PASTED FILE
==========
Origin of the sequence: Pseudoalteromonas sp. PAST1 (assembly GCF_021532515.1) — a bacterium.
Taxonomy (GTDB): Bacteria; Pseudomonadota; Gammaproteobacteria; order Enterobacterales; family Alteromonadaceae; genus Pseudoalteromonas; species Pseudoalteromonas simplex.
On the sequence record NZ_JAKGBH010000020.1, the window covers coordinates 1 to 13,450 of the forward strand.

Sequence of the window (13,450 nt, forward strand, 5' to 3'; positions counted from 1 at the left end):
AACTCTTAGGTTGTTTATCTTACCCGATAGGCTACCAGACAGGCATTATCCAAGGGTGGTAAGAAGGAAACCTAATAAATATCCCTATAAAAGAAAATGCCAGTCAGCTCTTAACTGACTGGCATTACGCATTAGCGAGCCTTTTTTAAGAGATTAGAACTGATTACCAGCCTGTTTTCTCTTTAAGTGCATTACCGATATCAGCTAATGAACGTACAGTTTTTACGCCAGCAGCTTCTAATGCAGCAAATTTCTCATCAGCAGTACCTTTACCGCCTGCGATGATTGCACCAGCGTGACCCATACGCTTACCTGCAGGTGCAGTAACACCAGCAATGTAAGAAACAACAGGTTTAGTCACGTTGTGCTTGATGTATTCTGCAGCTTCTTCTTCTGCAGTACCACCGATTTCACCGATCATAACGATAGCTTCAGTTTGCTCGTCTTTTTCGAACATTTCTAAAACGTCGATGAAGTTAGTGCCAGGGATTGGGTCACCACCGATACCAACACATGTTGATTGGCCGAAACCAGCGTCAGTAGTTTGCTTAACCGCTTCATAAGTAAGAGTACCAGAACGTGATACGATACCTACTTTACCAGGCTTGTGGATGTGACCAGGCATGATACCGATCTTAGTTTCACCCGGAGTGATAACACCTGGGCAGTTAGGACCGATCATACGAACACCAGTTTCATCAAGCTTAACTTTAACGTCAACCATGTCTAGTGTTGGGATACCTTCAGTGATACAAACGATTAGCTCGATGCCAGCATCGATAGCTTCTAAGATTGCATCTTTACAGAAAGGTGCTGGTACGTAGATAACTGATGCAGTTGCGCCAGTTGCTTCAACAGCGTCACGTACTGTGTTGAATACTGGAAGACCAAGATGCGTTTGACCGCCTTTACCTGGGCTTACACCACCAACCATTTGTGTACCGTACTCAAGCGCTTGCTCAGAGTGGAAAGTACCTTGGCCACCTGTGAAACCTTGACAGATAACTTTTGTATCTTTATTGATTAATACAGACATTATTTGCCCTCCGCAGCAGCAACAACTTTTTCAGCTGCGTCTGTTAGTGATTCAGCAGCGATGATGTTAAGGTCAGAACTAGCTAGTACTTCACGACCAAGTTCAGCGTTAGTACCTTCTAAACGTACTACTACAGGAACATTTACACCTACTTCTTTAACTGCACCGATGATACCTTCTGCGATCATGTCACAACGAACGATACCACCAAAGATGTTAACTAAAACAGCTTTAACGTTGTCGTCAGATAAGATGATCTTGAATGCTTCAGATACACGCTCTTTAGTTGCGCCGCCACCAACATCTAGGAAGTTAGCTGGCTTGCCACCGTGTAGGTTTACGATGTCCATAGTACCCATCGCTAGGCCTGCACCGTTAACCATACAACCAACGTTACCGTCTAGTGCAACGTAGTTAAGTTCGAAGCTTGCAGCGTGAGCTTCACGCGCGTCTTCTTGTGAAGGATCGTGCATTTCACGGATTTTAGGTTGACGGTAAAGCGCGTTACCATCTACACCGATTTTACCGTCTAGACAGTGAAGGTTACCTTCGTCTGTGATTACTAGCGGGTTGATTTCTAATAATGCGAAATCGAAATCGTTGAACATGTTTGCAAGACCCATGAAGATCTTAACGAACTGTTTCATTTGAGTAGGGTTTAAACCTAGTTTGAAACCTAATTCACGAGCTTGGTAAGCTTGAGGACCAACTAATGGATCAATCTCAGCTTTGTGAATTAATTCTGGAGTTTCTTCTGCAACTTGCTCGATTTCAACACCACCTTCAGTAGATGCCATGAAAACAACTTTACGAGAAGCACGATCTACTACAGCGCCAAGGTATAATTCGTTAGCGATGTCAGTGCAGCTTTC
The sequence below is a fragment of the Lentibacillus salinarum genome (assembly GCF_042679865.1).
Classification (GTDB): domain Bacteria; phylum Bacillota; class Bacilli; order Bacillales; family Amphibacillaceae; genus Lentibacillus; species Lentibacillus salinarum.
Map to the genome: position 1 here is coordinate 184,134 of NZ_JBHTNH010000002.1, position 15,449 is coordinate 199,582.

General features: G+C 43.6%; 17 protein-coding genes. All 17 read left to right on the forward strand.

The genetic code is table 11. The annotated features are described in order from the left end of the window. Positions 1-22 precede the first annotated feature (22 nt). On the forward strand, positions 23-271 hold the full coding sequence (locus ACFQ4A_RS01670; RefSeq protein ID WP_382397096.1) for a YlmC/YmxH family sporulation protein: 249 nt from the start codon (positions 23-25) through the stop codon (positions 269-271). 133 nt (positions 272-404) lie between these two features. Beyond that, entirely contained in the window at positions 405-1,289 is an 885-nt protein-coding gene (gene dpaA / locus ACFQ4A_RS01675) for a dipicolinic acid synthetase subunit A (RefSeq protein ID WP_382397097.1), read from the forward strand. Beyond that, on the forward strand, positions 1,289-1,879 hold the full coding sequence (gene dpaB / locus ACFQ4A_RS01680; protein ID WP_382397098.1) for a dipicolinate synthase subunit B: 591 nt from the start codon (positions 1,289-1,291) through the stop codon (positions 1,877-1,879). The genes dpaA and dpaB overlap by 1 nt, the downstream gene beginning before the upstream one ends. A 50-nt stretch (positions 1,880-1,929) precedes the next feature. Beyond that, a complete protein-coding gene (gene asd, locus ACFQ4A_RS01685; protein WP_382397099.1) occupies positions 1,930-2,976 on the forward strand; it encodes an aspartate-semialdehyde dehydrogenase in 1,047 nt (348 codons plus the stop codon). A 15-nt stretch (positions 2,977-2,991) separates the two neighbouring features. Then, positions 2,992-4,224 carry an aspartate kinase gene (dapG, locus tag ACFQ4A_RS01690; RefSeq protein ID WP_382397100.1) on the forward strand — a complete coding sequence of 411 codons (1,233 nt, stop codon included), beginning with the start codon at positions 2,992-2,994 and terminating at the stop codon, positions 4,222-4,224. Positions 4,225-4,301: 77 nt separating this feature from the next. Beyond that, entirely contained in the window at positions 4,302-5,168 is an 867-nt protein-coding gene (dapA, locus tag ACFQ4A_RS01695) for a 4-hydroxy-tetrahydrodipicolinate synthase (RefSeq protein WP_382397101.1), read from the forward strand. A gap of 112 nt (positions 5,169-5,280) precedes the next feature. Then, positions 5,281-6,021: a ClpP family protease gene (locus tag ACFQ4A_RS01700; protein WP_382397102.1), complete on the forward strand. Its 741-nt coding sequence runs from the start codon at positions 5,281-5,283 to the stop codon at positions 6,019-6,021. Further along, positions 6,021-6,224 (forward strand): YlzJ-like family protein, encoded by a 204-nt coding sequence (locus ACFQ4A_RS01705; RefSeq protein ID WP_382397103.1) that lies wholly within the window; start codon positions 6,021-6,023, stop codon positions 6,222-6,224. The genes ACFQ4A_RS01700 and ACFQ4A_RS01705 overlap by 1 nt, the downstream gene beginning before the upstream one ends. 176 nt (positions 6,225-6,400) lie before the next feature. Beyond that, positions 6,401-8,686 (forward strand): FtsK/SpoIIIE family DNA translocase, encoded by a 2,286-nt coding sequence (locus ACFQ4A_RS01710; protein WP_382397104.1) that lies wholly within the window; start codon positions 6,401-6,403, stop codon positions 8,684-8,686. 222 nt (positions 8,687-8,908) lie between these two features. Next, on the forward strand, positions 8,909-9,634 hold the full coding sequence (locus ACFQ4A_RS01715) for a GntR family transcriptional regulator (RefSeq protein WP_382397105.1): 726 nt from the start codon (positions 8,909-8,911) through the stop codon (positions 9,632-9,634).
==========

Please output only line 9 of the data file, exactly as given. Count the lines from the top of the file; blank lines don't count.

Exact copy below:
General features: G+C 43.6%; 17 protein-coding genes. All 17 read left to right on the forward strand.